I’ve personally enjoyed watching Coldplay‘s style and musicianship morph and develop with each of their albums.  2000’s “Parachutes” had a raw, understated feel to it.  2002’s “A Rush of Blood to the Head” could probably be considered their break-out album, with radio hits like “The Scientist”, “In My Place”, and “Politik”.  I was slightly disappointed with 2005’s “X&Y”, which was catchy and certainly crowd-pleasing, but a little predictable.

Enter “Viva la Vida”, in my opinion their best effort yet.  It took me some time to get used to it, which is usually a sign of an eventual favorite album for me.  We downloaded it from iTunes in July, and it wasn’t until a bunch of repeat listens on our vacation in August for me to realize that this album is incredible.

“Viva la Vida” manages to incorporate a great variety of moods and textures without seeming schizophrenic or indecisive.  The bright optimism of “Life In Technicolor”, the dark, aggressive “Cemeteries of London”, the sonic hugeness of “Lost!” (and it’s stripped-down piano-led counterpart “Lost?”), the brooding, in-your-face quality of “Violet Hill”, and the lighter-than-air “Strawberry Swing” are all tied beautifully together.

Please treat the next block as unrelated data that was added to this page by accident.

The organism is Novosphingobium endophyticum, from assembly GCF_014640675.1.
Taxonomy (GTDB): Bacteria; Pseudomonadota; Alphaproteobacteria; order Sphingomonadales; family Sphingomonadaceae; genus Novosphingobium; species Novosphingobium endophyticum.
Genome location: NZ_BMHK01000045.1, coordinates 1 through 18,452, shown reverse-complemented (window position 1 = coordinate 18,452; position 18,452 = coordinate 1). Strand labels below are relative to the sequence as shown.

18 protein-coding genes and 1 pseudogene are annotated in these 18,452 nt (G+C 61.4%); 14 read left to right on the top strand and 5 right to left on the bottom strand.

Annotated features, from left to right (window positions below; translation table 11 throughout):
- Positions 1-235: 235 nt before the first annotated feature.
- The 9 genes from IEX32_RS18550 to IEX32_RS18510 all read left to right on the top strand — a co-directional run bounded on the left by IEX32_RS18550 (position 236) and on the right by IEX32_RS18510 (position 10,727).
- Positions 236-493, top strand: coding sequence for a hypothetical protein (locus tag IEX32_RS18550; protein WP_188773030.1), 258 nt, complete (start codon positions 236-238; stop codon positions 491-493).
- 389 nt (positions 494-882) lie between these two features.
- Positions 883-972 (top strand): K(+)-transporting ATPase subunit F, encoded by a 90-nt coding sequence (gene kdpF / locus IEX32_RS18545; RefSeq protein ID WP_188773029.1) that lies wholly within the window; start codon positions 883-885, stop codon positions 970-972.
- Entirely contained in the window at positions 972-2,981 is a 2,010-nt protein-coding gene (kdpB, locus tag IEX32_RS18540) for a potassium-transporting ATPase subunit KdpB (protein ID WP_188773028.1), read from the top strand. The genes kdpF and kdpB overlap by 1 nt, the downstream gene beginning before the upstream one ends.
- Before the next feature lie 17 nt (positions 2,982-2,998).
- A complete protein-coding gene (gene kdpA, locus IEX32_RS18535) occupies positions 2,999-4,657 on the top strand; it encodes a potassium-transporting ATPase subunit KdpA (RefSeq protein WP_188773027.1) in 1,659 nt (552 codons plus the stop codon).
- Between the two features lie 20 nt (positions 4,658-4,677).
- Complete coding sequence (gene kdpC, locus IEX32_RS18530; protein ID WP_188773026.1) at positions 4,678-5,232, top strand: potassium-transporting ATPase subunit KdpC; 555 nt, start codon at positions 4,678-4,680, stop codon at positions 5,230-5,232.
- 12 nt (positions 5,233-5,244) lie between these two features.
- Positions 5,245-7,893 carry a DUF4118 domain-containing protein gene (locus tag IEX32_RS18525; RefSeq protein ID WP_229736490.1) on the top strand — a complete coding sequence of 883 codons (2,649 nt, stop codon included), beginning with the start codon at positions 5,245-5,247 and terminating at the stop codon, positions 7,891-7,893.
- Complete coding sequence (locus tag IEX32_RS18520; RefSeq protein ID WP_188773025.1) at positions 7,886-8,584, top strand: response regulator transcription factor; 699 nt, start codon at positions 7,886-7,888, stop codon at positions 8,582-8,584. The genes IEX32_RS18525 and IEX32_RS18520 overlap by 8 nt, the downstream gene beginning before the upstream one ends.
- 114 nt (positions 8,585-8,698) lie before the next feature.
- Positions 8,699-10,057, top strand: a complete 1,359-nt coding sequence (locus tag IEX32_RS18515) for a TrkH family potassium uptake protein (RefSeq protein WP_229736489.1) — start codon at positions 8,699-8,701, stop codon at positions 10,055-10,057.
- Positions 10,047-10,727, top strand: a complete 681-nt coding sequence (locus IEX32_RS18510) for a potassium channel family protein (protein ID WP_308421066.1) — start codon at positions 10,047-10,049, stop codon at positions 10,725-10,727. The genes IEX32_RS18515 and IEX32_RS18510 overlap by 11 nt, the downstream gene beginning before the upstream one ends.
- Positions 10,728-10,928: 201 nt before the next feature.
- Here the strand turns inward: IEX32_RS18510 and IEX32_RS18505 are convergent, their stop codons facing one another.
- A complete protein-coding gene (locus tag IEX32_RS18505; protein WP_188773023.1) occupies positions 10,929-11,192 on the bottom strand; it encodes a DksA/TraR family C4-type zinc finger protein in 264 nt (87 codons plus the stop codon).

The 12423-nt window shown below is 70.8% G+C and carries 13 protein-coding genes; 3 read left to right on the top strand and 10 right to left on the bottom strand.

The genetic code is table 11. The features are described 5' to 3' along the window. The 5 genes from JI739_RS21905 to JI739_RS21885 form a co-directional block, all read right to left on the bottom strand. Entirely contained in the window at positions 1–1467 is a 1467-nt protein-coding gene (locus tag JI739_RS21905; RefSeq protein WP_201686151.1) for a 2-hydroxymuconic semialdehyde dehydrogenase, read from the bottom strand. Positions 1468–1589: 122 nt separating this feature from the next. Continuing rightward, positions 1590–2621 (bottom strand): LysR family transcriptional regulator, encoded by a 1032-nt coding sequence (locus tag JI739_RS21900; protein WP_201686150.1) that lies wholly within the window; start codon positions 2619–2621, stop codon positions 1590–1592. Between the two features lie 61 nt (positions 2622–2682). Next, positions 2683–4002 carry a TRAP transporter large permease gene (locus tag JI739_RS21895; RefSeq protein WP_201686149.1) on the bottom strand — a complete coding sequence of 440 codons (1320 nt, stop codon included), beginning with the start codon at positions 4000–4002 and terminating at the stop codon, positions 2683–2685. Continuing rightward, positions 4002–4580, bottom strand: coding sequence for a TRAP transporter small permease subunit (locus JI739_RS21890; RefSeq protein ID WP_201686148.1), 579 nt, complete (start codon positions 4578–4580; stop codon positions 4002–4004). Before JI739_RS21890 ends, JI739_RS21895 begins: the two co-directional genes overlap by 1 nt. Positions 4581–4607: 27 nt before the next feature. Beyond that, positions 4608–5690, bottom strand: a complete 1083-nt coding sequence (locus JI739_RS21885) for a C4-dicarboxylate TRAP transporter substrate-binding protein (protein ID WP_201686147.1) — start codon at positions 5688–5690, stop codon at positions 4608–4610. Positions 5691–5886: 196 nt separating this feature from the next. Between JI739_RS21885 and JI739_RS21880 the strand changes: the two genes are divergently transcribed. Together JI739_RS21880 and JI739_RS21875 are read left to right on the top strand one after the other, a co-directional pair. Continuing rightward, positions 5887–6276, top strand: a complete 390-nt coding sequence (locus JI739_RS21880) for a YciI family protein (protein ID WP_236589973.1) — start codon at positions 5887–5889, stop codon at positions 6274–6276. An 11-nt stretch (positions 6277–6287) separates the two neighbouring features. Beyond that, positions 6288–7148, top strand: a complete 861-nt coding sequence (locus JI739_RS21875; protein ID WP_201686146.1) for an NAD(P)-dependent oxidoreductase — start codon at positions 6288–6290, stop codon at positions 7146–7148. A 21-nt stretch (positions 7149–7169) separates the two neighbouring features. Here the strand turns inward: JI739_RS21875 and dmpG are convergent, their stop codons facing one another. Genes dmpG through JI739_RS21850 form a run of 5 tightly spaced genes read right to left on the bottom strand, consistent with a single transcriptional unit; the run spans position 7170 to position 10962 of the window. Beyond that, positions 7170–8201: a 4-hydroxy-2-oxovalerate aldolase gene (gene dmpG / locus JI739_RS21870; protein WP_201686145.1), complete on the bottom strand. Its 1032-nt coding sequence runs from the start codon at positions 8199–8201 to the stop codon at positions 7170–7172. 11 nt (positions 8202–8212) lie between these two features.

Coldplay also tactfully borrows from Asian musical traditions, using a Middle East-esque hammered dulcimer in “Life in Technicolor”, seductive Arabic-flavored strings in “Yes”, and an East Asian pentatonic theme in “Strawberry Swing.”  This diverse, world music feel seems to work well, particularly with the album’s peace-oriented political messages.  (“I don’t want to battle from beginning to end, I don’t want a cycle of recycled revenge, I don’t want to follow death and all of his friends.”)

I love moments during an first-time listen to album when I’m caught completely off-guard.  There are many such moments on “Viva la Vida”, where you see that Coldplay has taken a significant risk, and then realize the brilliance of the album because they’ve gotten away with it.  I always feel a little let down when I realize that an album was written and produced for the main purpose of cranking out radio singles and filling arenas.  Not so with “Viva la Vida”.  While I’m sure it will have mainstream commercial success, this album stands out.  Coldplay has outdone themselves.

Go.  Buy.  It.  Now.